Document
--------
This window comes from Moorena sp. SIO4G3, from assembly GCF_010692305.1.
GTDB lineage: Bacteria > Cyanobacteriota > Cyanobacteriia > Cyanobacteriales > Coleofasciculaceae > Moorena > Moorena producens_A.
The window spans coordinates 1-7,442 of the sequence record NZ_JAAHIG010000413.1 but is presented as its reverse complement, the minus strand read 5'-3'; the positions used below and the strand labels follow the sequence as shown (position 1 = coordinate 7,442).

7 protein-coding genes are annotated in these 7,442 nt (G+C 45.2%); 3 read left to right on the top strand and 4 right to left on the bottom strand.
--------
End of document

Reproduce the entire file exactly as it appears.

This window comes from Moorena sp. SIO4G3, from assembly GCF_010692305.1.
GTDB lineage: Bacteria > Cyanobacteriota > Cyanobacteriia > Cyanobacteriales > Coleofasciculaceae > Moorena > Moorena producens_A.
The window spans coordinates 1-7,442 of the sequence record NZ_JAAHIG010000413.1 but is presented as its reverse complement, the minus strand read 5'-3'; the positions used below and the strand labels follow the sequence as shown (position 1 = coordinate 7,442).

7 protein-coding genes are annotated in these 7,442 nt (G+C 45.2%); 3 read left to right on the top strand and 4 right to left on the bottom strand.